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How/When did you know it was “the one” for you???


LilHobbit
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Almost 2 years ago, I upgraded from a 7/8th size violin by Gregory Sapp to a 2016 violin by Jack Hu of Snow Violins.  I loved the size of the Sapp as playing was much easier for me but was frustrated by the lack of projection and sound from the slightly smaller instrument.  I looked at many instruments but finally settled on the Hu violin because of it’s robust sound.  I had hoped that I could swap strings on it and find a little more sweetness to its’ tone, particularly in the lower registers but so far have had no luck.  While it’s a beautiful instrument, I honestly still feel “awkward” playing it and find that I just can’t seem to connect with this violin the way I did with my Sapp. 

What has been your experience when it comes to finding “the one”?  Have you purchased a violin thinking it was the last one just to realize later that it wasn’t it after all?  Did a different string/bow set-up solve the problem?  Or did you go searching again for a new violin?  Did you know immediately upon playing it was the last violin you’d ever want?  Or did it have to grow on you a bit first?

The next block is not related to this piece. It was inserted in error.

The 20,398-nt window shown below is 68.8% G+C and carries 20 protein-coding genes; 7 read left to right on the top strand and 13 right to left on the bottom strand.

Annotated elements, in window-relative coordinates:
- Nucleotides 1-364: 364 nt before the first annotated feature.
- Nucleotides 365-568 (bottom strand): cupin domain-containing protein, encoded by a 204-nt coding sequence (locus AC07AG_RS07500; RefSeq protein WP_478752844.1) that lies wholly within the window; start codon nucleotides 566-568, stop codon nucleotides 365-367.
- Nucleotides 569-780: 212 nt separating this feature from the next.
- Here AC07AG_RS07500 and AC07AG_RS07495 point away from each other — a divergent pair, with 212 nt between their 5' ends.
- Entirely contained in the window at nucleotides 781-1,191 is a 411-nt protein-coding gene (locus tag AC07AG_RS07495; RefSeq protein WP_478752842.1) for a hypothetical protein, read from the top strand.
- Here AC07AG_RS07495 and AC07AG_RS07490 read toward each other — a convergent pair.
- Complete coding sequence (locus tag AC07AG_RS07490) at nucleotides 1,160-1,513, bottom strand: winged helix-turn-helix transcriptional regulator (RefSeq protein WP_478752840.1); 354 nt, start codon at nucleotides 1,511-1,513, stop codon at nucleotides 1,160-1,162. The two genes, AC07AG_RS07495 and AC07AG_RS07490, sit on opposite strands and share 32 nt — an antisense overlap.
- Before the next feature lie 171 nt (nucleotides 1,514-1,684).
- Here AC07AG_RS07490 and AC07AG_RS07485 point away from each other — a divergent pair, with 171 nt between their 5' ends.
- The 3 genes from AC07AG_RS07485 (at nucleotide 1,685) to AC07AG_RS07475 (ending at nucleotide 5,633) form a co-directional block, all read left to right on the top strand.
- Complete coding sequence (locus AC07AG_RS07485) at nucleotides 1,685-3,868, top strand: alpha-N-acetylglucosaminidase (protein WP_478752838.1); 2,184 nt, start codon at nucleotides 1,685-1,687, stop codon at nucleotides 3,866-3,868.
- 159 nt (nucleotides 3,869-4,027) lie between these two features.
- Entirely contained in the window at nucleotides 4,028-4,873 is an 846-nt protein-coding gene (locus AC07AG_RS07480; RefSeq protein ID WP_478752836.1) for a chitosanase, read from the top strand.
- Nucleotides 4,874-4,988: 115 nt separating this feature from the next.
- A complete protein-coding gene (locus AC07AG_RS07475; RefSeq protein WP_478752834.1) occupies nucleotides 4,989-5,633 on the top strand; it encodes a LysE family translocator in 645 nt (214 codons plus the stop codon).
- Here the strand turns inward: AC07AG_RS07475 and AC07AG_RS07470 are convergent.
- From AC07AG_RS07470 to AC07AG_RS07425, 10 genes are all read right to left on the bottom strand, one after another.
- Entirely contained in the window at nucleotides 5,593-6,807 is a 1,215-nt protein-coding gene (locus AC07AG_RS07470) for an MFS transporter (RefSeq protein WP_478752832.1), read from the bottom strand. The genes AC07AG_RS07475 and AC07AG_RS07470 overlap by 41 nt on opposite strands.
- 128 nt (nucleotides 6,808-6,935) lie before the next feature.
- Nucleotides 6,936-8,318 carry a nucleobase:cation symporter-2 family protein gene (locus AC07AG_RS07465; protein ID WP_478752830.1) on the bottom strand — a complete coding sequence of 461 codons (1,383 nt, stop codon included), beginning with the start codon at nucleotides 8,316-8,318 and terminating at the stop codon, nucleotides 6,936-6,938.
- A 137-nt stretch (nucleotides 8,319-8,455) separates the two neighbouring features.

Heading back to my local violin shop tomorrow to take a look at some instruments both 7/8 and full size.  Hoping that I’ll find my forever violin there this time!

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On the Sapp, I had used mainly Oliv with the Gold E string.  I tried a few others including Obligato and Infeld.  Sound quality was fantastic with a beautiful lower register and the E string was very sweet.  It just wouldn’t project at all which was frustrating.  On the new Hu, it was originally strung with Dominants.  I tried Pirastro Gold, Kaplan Amo, Infeld and now have Warchal Amber on it.  The Warchal has had the best sound so far but it still lacks any sort of sweetness.

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I love my 7/8s violin, But I also Love my full size... I believe that it is impossible to love just one, because, just like people, they come with so many different personalities so you can love them in so many different ways. My solution to this one has been "never limit yourself to just one violin". I also find that some days I'm more in the mood for the 7/8s than full size and vice versa. 

However, I'd say travel around if none of the violins at the local shop suit you, because, of course, the more broad the selection, the more likely you are to find that love of your life.